Trev looks on, in a spacesuit, while a subtitle reads "And we cannot win this fight without you"
Screenshot/Apple TV+

In the closing scene of the Season 2 finale, Trev is on the alien mothership, much like we saw Mitsuki and Caspar last week. It’s not spelled out, but my inference is that he can interact with the place physically in a way they could not. Indeed, this would seem to be the whole point of the events of this hour: to get a force there physically with weapons.

Trev touches the shard to the walls of the ship, and it seems to have an effect on the electricity that they normally pulse with, but it’s not entirely clear what that effect is. Then, Caspar joins him, and I presume this is in mind but not in body, though I feel it is worth emphasizing again that we don’t really know what Caspar can and can’t do in this space as of yet.

That might be significant as this story moves forward, as Caspar’s eyes briefly change color as he tells Trev to follow him, and this would seem to be the culmination of all of the worries that have been voiced over the course of Season 2 that Caspar is not himself. Is he working with the aliens? Do they control him without his knowledge?

I don’t know, but something is going on here.

Caspar looks on, his eyes a weird color
Screenshot/Apple TV+

Though at the time of this writing Invasion has not been renewed for a third season, we know that four seasons are planned. So, even if the Season 2 finale takes us to a moment where humanity seems primed to deal a decisive blow against the aliens, a big twist must await to open Season 3.

As for the questions this season has posed, most have gotten a pretty straightforward answer with this finale. Luke was that one the children in France were looking for. And the rallying of the hunter-killers to protect the blob portal seems like good evidence that they are indeed on the same team.

We still don’t know where, or how, Luke found the shard relic, or if that will be important. And we still don’t know why people have been saying ‘wajo’ all the time. We still don’t know what the aliens want in any sense deeper than some suggestion like Lebensraum. And we don’t know how Caspar survived the attack on the hospital in Paris.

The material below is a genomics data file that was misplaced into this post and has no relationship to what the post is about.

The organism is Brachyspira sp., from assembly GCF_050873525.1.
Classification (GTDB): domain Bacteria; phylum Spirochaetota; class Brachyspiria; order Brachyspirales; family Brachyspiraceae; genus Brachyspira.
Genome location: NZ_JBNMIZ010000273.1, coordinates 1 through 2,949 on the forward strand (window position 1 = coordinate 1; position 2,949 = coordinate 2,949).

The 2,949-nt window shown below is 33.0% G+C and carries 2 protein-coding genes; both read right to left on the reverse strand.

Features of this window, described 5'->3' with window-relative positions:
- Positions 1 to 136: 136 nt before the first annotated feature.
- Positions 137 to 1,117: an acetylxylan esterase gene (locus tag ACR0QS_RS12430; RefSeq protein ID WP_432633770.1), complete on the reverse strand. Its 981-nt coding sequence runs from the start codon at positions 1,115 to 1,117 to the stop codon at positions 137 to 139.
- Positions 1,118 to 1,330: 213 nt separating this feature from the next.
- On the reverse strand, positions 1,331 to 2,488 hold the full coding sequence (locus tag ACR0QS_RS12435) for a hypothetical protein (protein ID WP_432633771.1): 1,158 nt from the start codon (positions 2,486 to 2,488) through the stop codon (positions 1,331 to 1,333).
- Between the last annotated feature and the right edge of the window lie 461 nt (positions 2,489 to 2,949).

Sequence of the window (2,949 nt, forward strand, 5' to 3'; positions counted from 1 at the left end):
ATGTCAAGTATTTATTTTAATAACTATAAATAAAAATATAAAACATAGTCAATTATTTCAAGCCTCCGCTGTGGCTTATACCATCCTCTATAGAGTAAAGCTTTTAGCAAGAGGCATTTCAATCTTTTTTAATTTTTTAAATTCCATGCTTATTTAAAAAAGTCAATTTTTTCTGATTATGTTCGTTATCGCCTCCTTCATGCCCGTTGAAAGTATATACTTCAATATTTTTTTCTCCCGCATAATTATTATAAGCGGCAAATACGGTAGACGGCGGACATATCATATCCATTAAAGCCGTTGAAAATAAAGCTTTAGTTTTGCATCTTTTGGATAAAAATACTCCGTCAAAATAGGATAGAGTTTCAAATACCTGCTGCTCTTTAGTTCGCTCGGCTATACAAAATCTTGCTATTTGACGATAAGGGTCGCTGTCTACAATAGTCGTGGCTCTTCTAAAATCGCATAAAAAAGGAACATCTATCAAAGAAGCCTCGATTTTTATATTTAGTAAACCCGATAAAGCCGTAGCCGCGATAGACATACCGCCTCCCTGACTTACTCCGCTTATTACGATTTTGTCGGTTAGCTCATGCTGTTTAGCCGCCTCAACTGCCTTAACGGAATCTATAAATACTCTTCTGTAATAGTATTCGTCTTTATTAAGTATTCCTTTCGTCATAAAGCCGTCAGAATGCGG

Aneesha holds Sarah while a subtitle reads "help us"
Screenshot/Apple TV+

As Season 2 ends, Mitsuki offers up what amounts to a prayer, and it feels like Invasion wants to hit a note about the unity of humanity in the face of the alien threat that it hasn’t quite earned.

Throughout Season 2, there have been any number of squabbles, but the most significant may have been that between our protagonists and the military. Are we to believe that they’re on the same side now?

In S2E10, Aneesha confronts General Mitchell about the fact that they kidnapped her daughter. He says that sometimes when you’re fighting monsters, you have to do monstrous things. Bygones?

Equally, they kept Trev prisoner and wouldn’t listen to him, but Mitchell makes a sudden turn to letting him be the one to go through the portal. What motivates that turn? Are the soldiers just all scared after what happened to the first group who tried?

We can look past these things, and probably we should, but I’m genuinely curious if we’re supposed to conclude that everyone has finally put aside their differences, or if this will turn out to just be a small moment that offers a theme that doesn’t land.

Beyond that, I’m curious where Season 3 might take things. It seems clear that something is going on with Caspar, and there remains a lot of space for Invasion to explore in terms of what these aliens are after and how they function.

I will say that Mitsuki better not be dropping out of this story, since she’s my favorite character.

Mitsuki crying
Screenshot/Apple TV+

See you for Season 3, if and when we get it.

Written by Caemeron Crain

Caemeron Crain is Executive Editor of TV Obsessive. He struggles with authority, including his own.

Caesar non est supra grammaticos